Many people consider charging a phone to be the holy grail of wireless charging . Which wireless power technology can charge a phone in your pocket? Let’s find out.

Step 1: How much power does a phone need to charge?

The battery capacity of an iPhone X, typical of other smartphones, is about 10 WH. The operating time for an iPhone X under normal conditions is about 20 hours. This means that an iPhone X consumes about 0.5 Watt every hour.

Thus, if you wanted to keep an iPhone X operating ‘forever’, you’d need to deliver at least 0.5 Watt to it. If you can deliver 0.5 Watt, the energy that you are using is going to be equal to the energy you are providing. On average, anything above 0.5W can be used to charge the phone.

Step 2: Which wireless power technology can charge a phone OUTSIDE your pocket?

When energy passes through fabric, glass or any other material, some of it is scattered, reflected or absorbed. As a result, the amount of energy coming out of the other side is less than the amount of energy entering the material.

Thus, the task of charging a phone that is outside the pocket is easier than charging a phone inside the pocket, because more energy is available on the outside than it is on the inside.

Magnetic induction (Qi pads) can charge a phone on the outside if the phone is very close to the charging pads. Qi pads can deliver high energy – some claim up to 15 Watts – but require the phone to be in immediate proximity to the pad as well as nicely aligned. If magnetic induction delivers 10 Watts, it can fully charge an iPhone X in about 1 hour.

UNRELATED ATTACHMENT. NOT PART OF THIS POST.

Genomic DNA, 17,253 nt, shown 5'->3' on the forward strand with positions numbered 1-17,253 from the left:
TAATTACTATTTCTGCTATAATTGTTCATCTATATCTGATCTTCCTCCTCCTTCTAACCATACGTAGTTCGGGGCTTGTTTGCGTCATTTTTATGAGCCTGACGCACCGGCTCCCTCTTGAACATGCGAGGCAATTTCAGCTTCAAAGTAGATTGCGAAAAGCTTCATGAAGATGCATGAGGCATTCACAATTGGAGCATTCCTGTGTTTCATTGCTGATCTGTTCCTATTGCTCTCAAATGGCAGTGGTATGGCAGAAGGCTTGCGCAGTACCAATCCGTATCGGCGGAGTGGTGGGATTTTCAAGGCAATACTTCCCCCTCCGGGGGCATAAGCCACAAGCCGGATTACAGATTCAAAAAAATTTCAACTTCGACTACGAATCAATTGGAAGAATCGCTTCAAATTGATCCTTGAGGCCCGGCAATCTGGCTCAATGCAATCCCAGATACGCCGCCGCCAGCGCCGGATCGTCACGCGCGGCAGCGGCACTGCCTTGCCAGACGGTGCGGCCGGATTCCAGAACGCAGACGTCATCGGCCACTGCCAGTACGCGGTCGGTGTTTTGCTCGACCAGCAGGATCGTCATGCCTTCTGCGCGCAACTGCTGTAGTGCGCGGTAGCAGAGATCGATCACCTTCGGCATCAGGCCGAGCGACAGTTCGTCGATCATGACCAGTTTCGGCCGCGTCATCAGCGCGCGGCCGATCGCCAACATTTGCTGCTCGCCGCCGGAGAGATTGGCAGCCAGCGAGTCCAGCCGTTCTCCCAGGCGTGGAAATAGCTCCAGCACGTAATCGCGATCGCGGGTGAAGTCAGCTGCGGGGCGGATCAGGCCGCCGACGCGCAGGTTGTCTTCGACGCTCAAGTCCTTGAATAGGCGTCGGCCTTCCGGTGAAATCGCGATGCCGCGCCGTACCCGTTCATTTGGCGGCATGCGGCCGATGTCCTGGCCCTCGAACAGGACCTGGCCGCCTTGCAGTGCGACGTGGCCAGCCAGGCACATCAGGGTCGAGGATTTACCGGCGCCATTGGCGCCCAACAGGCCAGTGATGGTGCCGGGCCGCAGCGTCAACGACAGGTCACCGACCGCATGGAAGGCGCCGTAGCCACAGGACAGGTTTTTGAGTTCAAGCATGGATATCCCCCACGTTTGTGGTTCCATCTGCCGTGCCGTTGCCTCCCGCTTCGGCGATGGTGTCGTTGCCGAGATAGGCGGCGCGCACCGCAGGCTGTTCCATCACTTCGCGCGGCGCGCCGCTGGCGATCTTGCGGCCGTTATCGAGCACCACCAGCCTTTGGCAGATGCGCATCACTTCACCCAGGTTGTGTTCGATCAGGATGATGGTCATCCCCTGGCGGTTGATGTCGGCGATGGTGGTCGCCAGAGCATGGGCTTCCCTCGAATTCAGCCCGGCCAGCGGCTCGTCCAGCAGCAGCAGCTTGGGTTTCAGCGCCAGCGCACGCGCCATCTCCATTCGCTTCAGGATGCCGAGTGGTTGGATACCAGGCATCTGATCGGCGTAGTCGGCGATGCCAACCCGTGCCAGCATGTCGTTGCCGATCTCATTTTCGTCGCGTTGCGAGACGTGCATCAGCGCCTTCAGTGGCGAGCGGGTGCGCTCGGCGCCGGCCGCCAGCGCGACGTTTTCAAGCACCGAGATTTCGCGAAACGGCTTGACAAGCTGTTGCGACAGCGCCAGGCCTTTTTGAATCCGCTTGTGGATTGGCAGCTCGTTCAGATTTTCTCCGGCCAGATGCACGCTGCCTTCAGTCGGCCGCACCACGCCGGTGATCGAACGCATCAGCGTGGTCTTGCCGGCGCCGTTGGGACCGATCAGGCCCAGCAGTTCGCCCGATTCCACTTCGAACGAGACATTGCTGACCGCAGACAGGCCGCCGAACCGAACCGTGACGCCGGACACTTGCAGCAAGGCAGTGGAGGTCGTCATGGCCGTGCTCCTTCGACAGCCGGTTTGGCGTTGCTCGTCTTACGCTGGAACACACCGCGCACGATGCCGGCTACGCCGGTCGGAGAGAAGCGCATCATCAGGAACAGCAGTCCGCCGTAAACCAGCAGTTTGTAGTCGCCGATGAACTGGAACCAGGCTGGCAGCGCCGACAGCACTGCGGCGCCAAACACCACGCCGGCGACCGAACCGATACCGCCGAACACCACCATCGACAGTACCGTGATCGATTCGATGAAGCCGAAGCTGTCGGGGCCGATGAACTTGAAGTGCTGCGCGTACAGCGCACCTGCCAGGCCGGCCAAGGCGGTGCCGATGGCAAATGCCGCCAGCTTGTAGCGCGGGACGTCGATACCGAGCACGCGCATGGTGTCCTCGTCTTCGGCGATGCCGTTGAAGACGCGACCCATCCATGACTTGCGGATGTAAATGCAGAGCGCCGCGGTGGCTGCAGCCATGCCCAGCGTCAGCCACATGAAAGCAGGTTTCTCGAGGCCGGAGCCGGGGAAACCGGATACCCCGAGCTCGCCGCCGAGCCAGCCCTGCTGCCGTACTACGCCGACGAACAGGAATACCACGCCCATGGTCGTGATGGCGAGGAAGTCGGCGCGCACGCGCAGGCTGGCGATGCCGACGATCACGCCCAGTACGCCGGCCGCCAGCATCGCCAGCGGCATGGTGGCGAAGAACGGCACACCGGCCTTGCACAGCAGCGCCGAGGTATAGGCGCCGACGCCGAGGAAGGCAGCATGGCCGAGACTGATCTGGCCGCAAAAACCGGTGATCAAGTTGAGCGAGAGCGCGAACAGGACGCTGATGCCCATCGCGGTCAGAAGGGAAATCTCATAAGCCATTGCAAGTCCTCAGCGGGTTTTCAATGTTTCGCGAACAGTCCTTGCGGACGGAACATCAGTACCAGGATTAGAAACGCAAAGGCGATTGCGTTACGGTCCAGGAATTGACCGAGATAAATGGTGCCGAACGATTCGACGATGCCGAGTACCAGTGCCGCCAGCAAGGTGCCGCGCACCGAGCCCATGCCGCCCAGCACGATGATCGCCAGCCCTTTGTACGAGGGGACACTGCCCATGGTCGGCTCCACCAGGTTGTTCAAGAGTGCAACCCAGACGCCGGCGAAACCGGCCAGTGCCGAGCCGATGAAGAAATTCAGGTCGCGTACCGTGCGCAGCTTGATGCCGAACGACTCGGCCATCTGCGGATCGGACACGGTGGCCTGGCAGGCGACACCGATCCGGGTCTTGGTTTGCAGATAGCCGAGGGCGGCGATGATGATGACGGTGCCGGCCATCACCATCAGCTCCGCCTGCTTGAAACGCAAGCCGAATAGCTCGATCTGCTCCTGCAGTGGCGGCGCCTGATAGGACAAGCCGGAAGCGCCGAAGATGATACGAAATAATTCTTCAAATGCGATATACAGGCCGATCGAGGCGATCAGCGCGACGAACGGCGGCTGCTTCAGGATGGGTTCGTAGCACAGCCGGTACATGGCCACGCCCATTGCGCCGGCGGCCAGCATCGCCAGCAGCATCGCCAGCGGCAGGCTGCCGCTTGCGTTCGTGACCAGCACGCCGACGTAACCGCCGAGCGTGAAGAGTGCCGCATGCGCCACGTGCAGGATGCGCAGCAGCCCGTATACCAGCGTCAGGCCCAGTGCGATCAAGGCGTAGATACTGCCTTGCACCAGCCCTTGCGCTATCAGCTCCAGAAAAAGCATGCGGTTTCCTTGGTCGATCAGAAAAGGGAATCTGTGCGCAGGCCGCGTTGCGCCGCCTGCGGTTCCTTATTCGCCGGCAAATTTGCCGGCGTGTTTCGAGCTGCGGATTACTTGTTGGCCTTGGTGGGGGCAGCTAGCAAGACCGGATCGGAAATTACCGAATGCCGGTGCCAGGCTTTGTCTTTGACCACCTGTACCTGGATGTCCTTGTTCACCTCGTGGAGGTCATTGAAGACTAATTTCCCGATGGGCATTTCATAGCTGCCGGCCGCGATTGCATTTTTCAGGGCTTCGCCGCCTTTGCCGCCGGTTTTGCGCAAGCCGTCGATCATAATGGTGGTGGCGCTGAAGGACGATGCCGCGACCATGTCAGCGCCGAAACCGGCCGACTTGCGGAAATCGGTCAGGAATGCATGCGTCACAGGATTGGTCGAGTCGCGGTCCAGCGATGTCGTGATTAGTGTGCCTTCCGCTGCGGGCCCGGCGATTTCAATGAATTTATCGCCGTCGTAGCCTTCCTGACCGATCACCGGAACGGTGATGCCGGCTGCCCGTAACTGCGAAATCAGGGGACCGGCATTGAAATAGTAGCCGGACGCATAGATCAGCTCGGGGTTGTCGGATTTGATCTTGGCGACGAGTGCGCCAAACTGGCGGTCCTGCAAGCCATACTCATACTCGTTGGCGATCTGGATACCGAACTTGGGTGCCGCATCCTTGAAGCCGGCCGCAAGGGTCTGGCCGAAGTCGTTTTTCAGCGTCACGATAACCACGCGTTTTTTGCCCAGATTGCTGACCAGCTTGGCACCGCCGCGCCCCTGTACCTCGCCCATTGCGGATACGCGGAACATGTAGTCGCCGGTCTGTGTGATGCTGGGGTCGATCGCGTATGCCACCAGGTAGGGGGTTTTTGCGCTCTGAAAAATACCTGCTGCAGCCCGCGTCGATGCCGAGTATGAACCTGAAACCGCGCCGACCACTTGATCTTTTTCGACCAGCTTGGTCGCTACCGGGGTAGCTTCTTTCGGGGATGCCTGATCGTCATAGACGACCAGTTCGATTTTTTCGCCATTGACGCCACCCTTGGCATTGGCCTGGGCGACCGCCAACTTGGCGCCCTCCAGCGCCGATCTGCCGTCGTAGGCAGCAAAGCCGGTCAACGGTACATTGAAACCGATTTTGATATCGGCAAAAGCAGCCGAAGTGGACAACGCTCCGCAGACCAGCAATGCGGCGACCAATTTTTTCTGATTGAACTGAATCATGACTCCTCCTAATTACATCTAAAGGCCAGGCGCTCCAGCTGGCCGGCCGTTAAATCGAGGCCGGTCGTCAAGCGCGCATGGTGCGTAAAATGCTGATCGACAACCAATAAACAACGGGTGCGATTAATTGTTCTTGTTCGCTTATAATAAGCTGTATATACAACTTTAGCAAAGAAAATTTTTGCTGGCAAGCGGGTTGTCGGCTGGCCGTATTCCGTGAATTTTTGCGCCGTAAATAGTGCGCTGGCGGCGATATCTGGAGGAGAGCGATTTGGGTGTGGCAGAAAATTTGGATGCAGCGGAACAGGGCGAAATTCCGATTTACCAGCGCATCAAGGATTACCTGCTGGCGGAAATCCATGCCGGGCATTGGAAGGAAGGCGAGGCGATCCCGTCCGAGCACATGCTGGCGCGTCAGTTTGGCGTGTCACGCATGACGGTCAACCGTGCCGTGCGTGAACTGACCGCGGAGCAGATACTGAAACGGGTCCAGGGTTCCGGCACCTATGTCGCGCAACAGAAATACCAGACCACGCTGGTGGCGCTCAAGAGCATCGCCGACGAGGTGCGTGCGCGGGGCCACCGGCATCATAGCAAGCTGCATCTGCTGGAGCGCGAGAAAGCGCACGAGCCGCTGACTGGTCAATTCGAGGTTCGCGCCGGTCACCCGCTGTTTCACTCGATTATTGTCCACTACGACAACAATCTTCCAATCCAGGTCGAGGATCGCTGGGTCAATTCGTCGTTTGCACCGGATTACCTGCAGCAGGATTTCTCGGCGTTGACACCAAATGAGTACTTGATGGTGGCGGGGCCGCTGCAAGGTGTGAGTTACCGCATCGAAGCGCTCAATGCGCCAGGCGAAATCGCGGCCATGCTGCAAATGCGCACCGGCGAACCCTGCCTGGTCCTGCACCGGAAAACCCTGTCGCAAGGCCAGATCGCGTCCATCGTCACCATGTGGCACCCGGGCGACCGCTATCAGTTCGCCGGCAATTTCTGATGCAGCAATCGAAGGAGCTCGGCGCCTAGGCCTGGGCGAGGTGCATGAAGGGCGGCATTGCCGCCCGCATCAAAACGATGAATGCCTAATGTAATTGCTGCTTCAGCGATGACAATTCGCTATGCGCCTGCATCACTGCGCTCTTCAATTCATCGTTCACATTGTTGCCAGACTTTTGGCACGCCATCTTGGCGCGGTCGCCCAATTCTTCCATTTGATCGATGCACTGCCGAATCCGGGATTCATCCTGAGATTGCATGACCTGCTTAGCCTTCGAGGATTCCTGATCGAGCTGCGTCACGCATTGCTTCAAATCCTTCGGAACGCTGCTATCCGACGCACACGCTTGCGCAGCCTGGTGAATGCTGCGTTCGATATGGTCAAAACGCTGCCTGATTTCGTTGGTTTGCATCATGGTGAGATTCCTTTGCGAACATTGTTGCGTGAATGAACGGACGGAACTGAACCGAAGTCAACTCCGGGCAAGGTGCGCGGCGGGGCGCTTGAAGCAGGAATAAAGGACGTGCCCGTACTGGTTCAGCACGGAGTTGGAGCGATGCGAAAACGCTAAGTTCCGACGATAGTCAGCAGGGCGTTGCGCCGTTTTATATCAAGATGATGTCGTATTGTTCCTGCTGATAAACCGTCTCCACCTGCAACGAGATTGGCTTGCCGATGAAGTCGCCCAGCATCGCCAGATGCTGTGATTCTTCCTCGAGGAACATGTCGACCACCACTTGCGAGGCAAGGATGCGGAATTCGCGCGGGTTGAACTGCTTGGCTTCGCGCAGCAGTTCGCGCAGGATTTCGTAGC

RF wireless charging cannot charge a phone. Under reasonable assumptions of transmitter size, and while keeping within international radiation safely limits, the theoretical limit for RF power delivery to a phone-sized receiver is about 0.1 Watt. That’s the theoretical limit, so practical implementation are usually much lower. 0.1 Watt is about 5x less than what you would need to keep an iPhone X operating. If the phone is turned off and is not consuming energy, and if RF delivers energy at the theoretical limit, it would take about 100 hours (over 4 days!) to fully charge a phone.

IR wireless charging can charge a phone. For instance, Wi-Charge today has units that can deliver about 3 Watts of power at a distance. See an example here. The theoretical limit is significantly higher. In fact, IR charging can safely deliver about 100x the energy of RF charging under reasonable assumptions. If a phone receives 3 Watts and consume 0.5 Watts, then 2.5 Watts is available for charging so a phone would be fully charged in about 4 hours. This is slower than cable or Qi charging, but wireless charging is more convenient: it can happen in the background without the need to put the phone away or connect to a cable.